The stovetop method is the way roasting coffee beans used to be done. To do so, use a cast-iron skillet, a frying pan, or a wok. Layer the beans evenly with the green coffee beans in the pan at medium-high heat. Cover the pan and stir the beans occasionally. Continue until the desired roast is reached. When done, remove the beans from the burner and separate the chaff from the beans using a colander and then cool. The process should take about 7 minutes depending on your roast.
Another stovetop option is to use a stove-top popcorn maker such as a "Whirley Pop" where there is an integral crank and agitator system to keep the beans in motion as they roast.
Popcorn maker roasting method
Another method is to use a hot-air popper. These poppers used to be popular a while back for popping popcorn. Now many people find them very practical for roasting coffee beans. To use it, simply turn it on and put a cup full of beans into the popper. After about a minute, the beans will begin to change color. Follow the “roasting process” mentioned previously to achieve your desired roast.
There are numerous issues with this method. First, these machines are not designed for roasting coffee beans. Therefore, it is not designed to withstand the longer heat cycle required by coffee beans. This may cause the popper to break from heat damage. Also, it blows chaff off of the roasting coffee beans. So it will require some cleaning up.
Electrical Coffee Roaster
In the last few years, home-roasting machines have become more popular. There are basic kinds: fluid-air bed and drum. Fluid-air bed machines will roast and agitate the beans by floating them on a “bed” of hot air. These machines will roast faster than a drum machine. But, they are smaller due to limits on the fan size. Drum machines roast by heating a rotating chamber. The rotation prevents burning of the beans. Drum machines are often used in very large commercial roasting operations, but there are smaller versions for home roasting. Operating machines will vary based on the specific machine. So, we cannot give you specific directions. But, these machines are typically very easy to operate by setting a few options and starting the machine. Therefore, if you are nervous about roasting coffee beans, this is a great option for getting more consistent roasts. A couple nice features to look for in an electric roaster are a smoke filter and a chaff filter.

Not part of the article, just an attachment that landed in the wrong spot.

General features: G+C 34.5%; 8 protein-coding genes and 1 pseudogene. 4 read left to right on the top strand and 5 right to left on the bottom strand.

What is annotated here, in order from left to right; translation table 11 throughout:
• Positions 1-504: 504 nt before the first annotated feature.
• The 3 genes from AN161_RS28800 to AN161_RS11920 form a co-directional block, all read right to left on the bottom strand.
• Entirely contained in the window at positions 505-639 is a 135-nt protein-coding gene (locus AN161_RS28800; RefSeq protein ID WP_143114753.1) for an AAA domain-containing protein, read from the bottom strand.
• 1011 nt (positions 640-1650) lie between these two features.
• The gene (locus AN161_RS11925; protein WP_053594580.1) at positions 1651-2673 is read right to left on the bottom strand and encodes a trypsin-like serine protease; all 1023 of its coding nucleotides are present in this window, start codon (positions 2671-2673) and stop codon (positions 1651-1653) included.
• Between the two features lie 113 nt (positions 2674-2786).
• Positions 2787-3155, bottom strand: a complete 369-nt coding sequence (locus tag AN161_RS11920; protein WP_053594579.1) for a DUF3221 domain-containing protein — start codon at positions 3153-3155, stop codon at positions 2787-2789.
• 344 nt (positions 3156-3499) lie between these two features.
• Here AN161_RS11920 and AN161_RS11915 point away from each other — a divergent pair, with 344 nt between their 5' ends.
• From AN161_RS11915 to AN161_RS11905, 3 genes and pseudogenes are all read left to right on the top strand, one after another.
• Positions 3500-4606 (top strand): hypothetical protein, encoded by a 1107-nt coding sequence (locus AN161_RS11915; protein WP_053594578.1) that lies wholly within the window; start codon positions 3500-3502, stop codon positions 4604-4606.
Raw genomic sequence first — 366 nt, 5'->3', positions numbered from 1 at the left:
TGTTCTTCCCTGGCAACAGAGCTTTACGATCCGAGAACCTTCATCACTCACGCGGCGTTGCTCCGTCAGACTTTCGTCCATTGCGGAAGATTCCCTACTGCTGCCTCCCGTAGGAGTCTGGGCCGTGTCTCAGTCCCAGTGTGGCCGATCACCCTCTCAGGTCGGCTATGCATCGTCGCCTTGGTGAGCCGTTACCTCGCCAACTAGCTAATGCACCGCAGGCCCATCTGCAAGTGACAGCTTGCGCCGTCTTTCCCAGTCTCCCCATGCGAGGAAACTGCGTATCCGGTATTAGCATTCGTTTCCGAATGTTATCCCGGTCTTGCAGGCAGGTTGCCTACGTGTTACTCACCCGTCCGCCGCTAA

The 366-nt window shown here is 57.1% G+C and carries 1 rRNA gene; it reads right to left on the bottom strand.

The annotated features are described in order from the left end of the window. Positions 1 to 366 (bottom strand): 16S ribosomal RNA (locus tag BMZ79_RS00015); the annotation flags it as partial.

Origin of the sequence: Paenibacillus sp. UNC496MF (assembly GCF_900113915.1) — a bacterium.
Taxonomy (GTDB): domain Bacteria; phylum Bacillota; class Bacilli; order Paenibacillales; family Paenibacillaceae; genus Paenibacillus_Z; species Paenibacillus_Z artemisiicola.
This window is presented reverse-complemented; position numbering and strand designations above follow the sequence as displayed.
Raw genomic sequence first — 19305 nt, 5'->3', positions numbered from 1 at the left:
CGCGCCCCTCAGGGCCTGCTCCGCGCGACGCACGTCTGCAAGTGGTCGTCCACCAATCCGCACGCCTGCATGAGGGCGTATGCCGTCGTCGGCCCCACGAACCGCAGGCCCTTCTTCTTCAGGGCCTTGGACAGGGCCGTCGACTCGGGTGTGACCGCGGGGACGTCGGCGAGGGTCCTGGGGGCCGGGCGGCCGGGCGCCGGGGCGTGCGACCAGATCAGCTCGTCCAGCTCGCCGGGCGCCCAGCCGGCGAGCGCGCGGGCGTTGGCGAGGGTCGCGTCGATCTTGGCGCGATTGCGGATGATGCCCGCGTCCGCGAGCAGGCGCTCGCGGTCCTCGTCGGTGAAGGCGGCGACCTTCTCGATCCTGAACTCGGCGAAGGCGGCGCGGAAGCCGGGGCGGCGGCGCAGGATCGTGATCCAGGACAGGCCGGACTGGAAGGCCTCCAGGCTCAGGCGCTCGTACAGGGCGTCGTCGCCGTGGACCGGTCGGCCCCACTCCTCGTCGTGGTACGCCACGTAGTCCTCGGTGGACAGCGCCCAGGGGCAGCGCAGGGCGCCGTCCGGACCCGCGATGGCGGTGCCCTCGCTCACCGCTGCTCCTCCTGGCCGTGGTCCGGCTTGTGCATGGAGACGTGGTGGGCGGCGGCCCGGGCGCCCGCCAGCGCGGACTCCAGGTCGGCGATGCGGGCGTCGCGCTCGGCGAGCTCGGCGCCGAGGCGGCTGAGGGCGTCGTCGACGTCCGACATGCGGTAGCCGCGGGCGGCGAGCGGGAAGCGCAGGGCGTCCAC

Getting Good Unroasted Coffee Beans (Green Coffee)
As a home roaster, you can select any green coffee beans you desire. You can even mix if you like. It is best to purchase small quantities of various high quality beans so you can see what your preferences are. You have a wide variety available from numerous countries around the world. Like wine, you will find specific countries, regions, and orchards, and years that will become your favorite. Once you have found a type that you like, you can buy in a larger quantity. Green coffee beans will store well for over a year.